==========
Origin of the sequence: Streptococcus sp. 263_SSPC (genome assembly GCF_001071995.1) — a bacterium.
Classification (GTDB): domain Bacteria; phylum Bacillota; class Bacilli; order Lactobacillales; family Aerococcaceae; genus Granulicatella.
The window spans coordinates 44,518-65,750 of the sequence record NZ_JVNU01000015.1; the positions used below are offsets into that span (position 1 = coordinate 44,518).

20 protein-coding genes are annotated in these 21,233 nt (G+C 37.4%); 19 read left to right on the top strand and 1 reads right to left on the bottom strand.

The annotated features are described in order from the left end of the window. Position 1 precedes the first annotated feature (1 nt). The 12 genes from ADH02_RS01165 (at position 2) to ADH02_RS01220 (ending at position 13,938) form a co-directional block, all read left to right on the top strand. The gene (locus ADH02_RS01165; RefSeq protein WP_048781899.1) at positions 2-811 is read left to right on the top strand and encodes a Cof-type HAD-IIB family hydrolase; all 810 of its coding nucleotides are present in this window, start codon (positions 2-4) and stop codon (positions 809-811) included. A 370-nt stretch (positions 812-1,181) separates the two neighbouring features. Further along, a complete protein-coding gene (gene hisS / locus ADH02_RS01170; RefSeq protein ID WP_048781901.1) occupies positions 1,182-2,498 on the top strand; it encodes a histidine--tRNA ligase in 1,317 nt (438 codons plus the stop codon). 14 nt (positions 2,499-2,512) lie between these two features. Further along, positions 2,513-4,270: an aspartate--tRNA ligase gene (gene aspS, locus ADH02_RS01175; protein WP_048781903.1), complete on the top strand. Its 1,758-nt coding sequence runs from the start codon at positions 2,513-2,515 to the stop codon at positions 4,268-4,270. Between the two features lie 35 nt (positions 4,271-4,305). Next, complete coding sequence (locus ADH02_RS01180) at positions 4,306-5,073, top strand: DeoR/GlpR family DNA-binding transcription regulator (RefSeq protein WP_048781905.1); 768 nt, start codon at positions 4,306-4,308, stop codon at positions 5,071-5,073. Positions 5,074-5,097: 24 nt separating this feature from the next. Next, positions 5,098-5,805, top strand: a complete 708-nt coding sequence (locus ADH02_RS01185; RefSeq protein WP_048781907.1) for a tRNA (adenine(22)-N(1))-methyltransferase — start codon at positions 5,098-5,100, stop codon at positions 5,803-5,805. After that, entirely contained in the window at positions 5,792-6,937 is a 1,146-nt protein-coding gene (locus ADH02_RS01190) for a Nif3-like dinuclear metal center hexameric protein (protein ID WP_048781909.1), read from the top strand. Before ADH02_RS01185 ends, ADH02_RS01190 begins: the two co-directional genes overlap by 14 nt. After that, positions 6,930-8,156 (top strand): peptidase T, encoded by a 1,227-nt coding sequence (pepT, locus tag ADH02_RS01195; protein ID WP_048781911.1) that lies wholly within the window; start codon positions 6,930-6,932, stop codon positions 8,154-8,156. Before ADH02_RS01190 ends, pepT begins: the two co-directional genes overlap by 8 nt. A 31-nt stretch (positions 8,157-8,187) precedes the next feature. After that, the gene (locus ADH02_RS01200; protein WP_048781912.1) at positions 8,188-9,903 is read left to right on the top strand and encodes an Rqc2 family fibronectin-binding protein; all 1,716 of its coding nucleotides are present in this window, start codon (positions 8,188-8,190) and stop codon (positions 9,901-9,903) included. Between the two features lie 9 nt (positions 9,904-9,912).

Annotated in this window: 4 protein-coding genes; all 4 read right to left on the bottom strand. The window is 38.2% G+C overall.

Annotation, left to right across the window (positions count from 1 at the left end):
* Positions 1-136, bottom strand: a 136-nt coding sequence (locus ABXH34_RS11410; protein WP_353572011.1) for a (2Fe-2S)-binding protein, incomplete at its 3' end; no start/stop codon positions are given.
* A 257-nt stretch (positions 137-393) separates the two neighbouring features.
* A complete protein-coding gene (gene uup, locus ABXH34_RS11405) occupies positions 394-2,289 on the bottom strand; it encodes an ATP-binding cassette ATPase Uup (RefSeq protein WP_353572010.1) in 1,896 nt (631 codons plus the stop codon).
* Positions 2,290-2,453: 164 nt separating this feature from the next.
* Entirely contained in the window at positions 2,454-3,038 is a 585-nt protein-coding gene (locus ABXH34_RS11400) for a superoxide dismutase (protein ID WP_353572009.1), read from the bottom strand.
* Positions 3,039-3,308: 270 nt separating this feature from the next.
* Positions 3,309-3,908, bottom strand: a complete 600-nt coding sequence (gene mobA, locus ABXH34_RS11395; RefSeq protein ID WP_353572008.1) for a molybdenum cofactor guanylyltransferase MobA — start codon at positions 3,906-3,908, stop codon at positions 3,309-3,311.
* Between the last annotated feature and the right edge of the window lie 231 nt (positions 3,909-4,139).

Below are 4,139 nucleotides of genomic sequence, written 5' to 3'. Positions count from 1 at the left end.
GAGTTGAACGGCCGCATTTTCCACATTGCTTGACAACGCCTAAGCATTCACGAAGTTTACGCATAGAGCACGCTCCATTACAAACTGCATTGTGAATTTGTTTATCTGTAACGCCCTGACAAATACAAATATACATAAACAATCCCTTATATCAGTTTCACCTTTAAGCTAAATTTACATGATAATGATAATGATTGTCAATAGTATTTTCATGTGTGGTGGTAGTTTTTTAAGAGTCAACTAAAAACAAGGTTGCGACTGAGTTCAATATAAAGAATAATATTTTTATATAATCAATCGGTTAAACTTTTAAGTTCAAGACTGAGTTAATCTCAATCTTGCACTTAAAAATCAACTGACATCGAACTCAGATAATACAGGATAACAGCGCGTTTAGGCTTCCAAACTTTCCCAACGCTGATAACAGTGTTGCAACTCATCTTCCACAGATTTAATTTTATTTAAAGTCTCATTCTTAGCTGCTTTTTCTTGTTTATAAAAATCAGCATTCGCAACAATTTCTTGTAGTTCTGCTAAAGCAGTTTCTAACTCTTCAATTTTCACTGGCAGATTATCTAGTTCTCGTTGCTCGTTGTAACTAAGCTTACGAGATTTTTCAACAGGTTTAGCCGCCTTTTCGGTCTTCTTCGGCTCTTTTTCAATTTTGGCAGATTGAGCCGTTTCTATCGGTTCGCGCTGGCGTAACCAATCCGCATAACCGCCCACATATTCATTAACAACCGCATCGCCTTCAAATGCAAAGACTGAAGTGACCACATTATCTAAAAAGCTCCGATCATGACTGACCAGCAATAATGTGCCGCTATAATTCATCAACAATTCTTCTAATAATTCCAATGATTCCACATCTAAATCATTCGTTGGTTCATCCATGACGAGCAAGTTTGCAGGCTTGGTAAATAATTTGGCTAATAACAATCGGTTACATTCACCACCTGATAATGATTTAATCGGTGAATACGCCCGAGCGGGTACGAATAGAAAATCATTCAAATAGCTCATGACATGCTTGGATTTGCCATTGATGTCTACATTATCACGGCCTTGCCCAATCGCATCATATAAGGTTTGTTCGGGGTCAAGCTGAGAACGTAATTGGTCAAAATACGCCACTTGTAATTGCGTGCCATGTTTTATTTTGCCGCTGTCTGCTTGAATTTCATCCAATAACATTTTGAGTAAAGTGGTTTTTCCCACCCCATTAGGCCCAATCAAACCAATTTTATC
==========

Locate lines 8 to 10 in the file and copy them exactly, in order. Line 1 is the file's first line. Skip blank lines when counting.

* Positions 1-136, bottom strand: a 136-nt coding sequence (locus ABXH34_RS11410; protein WP_353572011.1) for a (2Fe-2S)-binding protein, incomplete at its 3' end; no start/stop codon positions are given.
* A 257-nt stretch (positions 137-393) separates the two neighbouring features.
* A complete protein-coding gene (gene uup, locus ABXH34_RS11405) occupies positions 394-2,289 on the bottom strand; it encodes an ATP-binding cassette ATPase Uup (RefSeq protein WP_353572010.1) in 1,896 nt (631 codons plus the stop codon).